Did adjustments to the run defense help? Our grades after Missouri's loss to Kentucky

Columbia Daily Tribune

Missouri's Saturday was certainly a roller coaster.

The Tigers were on the verge of being blown out, then made plays to get back in the game. Kentucky went up by two scores again before Missouri rallied for one more shot.

MU might have fallen short, but it wasn't because of the same offensive struggles it had last week.

Here are our grades from Missouri in its conference-opening and SEC East rivalry loss to Kentucky. 

Missouri QB Connor Bazelak

The quarterback gave the Tigers a chance to win. He was six passing yards away from reaching 300 on the night while throwing four touchdowns.

The most impressive part was how Bazelak settled in on drives where he led his team to scores, because he wasn't given many chances to get comfortable. Bazelak was even banged up near the end of the game, visibly limping after a sack late in the fourth.

Where Bazelak made significant strides was on third down, where he led the offense to nine conversions on 15 third downs. A big reason why Bazelak was more effective was the average distance on third down and how he picked up the firsts.

Missouri quarterback Connor Bazelak (8) lines up a pass during the first quarter against Kentucky.

"We weren't in third-and-13's," Bazelak said. "I used my feet on two. We've got to do that more."

Bazelak consistently got six to eight yards on first and second down to set up third-and-manageable, as opposed to third-and-long.

The most glaring mistake he made was the interception in the third quarter that led to a touchdown. The play action fake Bazelak used didn't draw linebacker Jacquez Jones away from the middle, but that could be charted as a great play by Jones, too.

But, Bazelak made up for that mistake by leading the Tigers down for a game-tying score.

"He'll be sore tomorrow," Tigers coach Eli Drinkwitz said. "But more importantly, he'll be pissed off because we lost."

Grade: B

Tigers wide receivers

After publicly taking the onus on themselves this past week, the Missouri receiving corps didn't exactly walk the walk.

In a type of game where playmakers are remembered by their ability to make a mark, the Tigers' receivers didn't make theirs.

There were drops abound, as receivers did their quarterback no favors. Missouri's leading receiver was running back Tyler Badie.

Badie, who was the offensive catalyst for a second straight week, earned his 88 receiving yards on 10 catches by busting tackles, tip-toeing the sidelines and doing whatever he could to churn out yards.

But, the top receivers on the depth chart didn't make much of an impact.

Keke Chism and Mookie Cooper combined for two receptions and 33 yards. The best receiver for Missouri was Tauskie Dove, who caught six passes for 65 yards, though Chism's lone catch was a 17-yard touchdown.

Grade: C-

Missouri tight ends

Missouri tight end Daniel Parker Jr. (82) runs in a touchdown during the third quarter against Kentucky.

Where the receivers lacked, the tight ends stepped up.

There wasn't much of Niko Hea and Daniel Parker in Week 1, aside form Hea's two-yard touchdown catch. In fact, Parker hadn't caught a touchdown in three years.

Parker caught two Saturday against Kentucky, as the two tight ends combined for eight receptions for 58 yards. The duo of Parker and Hea helped set up Missouri's third-and-short situations, which helped the offense on third down.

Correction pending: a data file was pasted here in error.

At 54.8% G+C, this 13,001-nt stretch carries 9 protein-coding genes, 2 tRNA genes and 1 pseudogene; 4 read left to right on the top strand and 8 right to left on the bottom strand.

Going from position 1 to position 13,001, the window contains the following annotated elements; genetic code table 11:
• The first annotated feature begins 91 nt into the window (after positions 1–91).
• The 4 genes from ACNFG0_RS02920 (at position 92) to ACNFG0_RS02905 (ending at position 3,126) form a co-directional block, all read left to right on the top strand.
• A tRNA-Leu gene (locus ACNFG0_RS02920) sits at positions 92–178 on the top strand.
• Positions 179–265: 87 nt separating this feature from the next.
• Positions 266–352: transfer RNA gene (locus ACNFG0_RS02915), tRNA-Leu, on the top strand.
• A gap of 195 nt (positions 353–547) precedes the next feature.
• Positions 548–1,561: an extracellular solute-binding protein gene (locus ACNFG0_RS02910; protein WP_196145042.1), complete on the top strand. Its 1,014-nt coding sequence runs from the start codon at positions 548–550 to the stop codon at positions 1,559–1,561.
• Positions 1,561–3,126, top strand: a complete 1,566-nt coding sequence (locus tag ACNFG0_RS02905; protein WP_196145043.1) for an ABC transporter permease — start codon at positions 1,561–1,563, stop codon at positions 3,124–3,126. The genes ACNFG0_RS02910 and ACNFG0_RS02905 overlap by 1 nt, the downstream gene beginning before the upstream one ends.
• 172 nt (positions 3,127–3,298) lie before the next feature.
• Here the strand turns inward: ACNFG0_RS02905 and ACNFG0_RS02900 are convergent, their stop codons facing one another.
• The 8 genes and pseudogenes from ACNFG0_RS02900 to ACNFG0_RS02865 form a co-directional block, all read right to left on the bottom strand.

These two went from being blocking tight ends to showing they can be multi-dimensional weapons in the Tigers offense.

Grade: B

The Missouri run defense

Every facet of Kentucky's rushing attack was a problem for the Tigers on Saturday night.

Chris Rodriguez was fast, but also a bruiser. The Wildcat offensive line did whatever it wanted to, and there wasn't much Missouri could say or do to slow Kentucky down besides getting to halftime.

Kentucky quarterback Will Levis (7) stiff arms Missouri linebacker Devin Nicholson (11) on his way into the end zone during the first half against Missouri on Saturday in Lexington, Ky.

Kentucky rushed for 217 yards in the first half. Missouri rushed for 104 yards in the whole game.

But, the unit did make adjustments at the break, which lent itself to improvement. 

Missouri allowed 123 rushing yards in the second half. That might seem like a lot, but really all Kentucky did was run the football. Cats' quarterback Will Levis threw four passes the entire second half, completing three of them.

The sheer amount Kentucky ran the ball meant the Wildcats were going to gain yards. But, it was how they did it that was jarring.

The second-to-last drive before halftime for Kentucky was comprised entirely of rushing plays. UK did what it wanted, when it wanted, and there wasn't anything Missouri could do except hope someone else made a play.

Said bluntly by Drinkwitz: "We got our butt whipped up front."

Grade: D

Missouri safety JC Carlies

Missouri defensive backs Ennis Rakestraw Jr. (2) and Jaylon Carlies (1) celebrate an interception Sept. 11 against Kentucky.

Back in the first half, when Kentucky was just doing whatever it wanted, Rodriguez was about to stroll in for a touchdown to make it 28-7.

That's when someone finally made a play.

JC Carlies was that player making plays on defense for Missouri. He forced Rodriguez to fumble on that aforementioned carry, which led to a Missouri touchdown right before half and a massive shift in momentum.

Carlies also intercepted a pass that tipped off a Kentucky receiver's hands. It's great awareness by the safety, who has now picked off two passes on the season: one against CMU and another against UK.

So far through two games, Carlies has proved that Missouri has a turnover-minded safety patrolling the back end of the secondary. That's a very good thing to have.

He also had four tackles on the night.

Grade: A